Brigantine Town Meeting; New Federal Flood Maps

Photo: Brigantine Times

From the Brigantine Department of Public Works Facebook page… Program would help pay to raise houses damaged by Sandy’s floodwaters — New federal flood maps are expected within the next few days, but authorities already are asking residents in certain shore areas whether they may need to raise their homes as part of an effort to reduce future damage.

And if house damage from Hurricane Sandy totals at least 50 percent of the building’s value, property owners could qualify for a federal grant that would pay up to $30,000 toward raising or relocating their house, said Federal Emergency Management Agency representative Stephen Melnick.

These prospects, along with detailed discussion for how residents can apply for the National Flood Insurance grant program, were the main topics at a Brigantine town meeting Tuesday night.

Nearly 250 residents attended, many taking notes and asking questions. The grant program, which is available only to those homeowners with federal flood insurance, has existed within FEMA for some time. It is designed to help property owners prevent future flood damage by raising their main living floor above base flood elevation.

The key sticking point, however, is exactly what that elevation will be. FEMA has completed the major revamp of the agency’s flood maps, Brigantine Mayor Phil Guenther, but the new information has yet to be released publicly. Guenther said he scheduled Tuesday’s meeting hoping the data would be available to Brigantine and other public officials, but the maps still are at the Governor’s Office.

Guenther said he expects the maps will be released to the municipalities later this week or early next week. “We will release the information as soon as we can,” he told the room.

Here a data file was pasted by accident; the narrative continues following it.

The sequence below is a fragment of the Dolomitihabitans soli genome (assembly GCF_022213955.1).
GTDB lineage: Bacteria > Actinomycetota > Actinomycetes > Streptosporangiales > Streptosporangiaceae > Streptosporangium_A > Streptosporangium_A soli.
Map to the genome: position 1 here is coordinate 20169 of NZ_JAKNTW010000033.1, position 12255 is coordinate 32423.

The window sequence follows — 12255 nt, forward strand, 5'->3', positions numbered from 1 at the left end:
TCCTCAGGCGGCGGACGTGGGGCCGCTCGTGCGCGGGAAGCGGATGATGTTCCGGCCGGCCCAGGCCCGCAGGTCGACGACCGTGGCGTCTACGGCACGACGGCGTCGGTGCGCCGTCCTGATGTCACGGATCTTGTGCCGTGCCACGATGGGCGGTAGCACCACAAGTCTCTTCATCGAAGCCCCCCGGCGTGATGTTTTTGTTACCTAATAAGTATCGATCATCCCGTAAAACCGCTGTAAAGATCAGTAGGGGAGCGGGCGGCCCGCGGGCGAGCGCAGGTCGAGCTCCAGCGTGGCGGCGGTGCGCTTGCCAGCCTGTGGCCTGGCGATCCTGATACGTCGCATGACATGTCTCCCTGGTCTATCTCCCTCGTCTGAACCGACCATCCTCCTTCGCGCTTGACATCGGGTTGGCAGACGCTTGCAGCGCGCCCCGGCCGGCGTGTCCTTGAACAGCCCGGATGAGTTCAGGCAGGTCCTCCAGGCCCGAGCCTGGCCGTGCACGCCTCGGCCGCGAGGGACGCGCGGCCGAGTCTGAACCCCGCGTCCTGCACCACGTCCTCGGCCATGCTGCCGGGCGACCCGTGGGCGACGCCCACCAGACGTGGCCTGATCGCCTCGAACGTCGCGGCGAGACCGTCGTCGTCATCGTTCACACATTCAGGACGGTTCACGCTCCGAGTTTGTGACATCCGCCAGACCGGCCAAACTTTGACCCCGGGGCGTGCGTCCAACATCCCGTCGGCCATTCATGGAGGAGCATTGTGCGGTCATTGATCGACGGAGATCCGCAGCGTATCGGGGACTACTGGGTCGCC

“We’re in a frustrating period,” Brigantine City Manager Jennifer Blumenthal said. “When you’re looking at rebuilding, you’re looking at possibly (raising) your structure and at this point we don’t have the levels.”

Even if properties did not suffer enough damage to qualify for the Increased Cost of Compliance Coverage, Melnick said homeowners should still find a way to raise the first floor of the house to save on insurance costs. Federal flood insurance premiums are expected to rise at least 25 percent per year for the next few years due to new federal rules, a plan in place well before Sandy struck, Melnick said.

“If you live by the water and your elevation is low, you are going to pay a lot more in the future,” Melnick said.

Brigantine resident Bill Amend said he attended the meeting as part of learning about which options exist as he prepares to restore his house — a typical Cape Cod house on cinder blocks, “which obviously are not high enough.” The house, he said, had between 18 inches and 24 inches of water in it during the storm and now he is trying to navigate the slow and confounding recovery process. “Right now, we’re just doing fact finding and getting information to find out what’s feasible and what’s not.”

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